Now there are always naysayers. Not everyone agreed with my decision several months ago, for instance, to cut ties with Bill Ballenger, from whom I bought Inside Michigan Politics in 2013. But Bill’s comments about the Flint water crisis weren’t just insensitive; they were inaccurate. The main issue was, as CNN put it in a big subhead: “Scientists not in agreement with Ballenger.” As a journalist, I believe everyone is entitled to their own opinions, but not their own facts.

Susan J. Demas: The whole world is watching Flint

When national and international attention becomes fixated on Michigan, it's rarely a good thing.

Starting in the '80s, our huge auto job losses caused media to periodically flock to ogle ruin porn in Detroit. Jack Kevorkian's attention-grabbing antics made Michigan the assisted-suicide capital in the '90s (and probably set the cause back decades).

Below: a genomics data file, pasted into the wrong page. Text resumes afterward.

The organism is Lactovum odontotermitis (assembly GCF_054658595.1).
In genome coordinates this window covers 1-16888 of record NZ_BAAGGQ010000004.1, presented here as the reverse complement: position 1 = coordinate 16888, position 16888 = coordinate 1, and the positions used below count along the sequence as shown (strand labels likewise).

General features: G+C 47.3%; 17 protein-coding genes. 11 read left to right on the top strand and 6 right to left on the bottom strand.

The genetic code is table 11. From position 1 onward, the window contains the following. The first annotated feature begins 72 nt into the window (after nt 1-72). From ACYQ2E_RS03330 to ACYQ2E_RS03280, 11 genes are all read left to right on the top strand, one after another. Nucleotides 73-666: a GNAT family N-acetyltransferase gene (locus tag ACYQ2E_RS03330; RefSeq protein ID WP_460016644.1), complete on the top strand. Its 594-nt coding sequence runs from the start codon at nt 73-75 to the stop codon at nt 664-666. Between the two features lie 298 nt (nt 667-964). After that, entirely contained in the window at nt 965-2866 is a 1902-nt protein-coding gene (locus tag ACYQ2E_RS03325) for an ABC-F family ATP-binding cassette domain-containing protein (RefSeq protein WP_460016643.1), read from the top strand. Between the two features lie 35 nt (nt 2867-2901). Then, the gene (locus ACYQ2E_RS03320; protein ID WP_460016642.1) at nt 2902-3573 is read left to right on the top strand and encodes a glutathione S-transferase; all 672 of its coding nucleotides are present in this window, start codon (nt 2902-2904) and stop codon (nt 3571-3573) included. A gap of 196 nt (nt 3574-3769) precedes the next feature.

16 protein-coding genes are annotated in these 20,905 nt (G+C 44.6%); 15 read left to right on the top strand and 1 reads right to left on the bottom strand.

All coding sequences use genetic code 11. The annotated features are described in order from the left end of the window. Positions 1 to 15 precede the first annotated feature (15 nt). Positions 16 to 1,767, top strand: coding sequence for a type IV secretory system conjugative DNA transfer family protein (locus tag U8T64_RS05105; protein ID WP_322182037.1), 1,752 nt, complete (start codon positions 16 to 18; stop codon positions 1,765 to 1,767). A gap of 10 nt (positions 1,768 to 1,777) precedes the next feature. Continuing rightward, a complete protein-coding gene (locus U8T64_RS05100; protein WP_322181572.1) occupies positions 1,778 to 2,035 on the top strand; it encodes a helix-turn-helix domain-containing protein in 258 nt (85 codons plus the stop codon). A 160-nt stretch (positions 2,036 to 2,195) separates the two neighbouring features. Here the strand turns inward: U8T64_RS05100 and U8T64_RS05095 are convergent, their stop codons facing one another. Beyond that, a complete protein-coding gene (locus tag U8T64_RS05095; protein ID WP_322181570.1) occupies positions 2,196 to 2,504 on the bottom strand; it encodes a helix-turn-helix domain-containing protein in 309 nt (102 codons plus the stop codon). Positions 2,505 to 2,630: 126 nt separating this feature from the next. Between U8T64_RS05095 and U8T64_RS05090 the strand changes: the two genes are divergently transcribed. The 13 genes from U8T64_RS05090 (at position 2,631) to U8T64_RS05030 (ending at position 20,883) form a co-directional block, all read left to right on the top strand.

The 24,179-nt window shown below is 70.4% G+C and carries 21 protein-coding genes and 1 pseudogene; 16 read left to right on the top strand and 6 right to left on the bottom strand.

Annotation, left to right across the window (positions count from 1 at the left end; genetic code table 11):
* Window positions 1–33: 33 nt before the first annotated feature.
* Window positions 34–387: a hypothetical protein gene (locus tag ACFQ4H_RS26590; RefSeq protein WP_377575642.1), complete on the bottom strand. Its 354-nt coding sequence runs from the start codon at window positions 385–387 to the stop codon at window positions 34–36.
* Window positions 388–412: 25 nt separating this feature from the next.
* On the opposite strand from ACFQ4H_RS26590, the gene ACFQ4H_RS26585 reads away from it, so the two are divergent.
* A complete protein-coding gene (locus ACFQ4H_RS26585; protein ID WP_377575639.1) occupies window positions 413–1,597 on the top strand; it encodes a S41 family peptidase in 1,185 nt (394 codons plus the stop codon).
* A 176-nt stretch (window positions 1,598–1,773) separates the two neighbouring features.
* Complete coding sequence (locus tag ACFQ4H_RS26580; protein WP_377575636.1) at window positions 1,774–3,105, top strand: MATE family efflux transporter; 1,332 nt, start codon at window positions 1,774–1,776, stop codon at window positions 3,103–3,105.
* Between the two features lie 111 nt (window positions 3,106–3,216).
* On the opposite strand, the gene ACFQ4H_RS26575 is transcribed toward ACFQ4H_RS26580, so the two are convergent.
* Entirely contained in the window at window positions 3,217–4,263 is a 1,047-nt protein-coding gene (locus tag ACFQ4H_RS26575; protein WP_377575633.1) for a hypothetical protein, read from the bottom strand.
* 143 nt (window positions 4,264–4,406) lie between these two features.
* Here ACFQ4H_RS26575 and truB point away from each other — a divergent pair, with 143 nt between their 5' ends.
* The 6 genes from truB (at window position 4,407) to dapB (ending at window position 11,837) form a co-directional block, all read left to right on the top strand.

Three years ago, it was Gov. Rick Snyder's decision to sign Right to Work in the birthplace of the UAW (which began to tarnish some of his moderate sheen).

Today, it's Flint — the once-bustling auto mecca that was home to the 1936-37 sit-down strikes at GM.

Susan J. Demas: Big government saved the auto industry –– and Michigan

As people from around the globe descend on Detroit for the annual auto show, signs of the 2009 auto bailout's success are everywhere.

That's why President Barack Obama is scheduled to drop by for a victory lap.

In 2015, U.S. auto sales hit a record 17.5 million, with General Motors sales up 8 percent, prompting the once-collapsing company to revise its '16 earnings forecast upward.

Chrysler, whose new Pacifica has been dubbed the unlikely "star of the auto show," saw sales rise 7 percent last year.

Read more.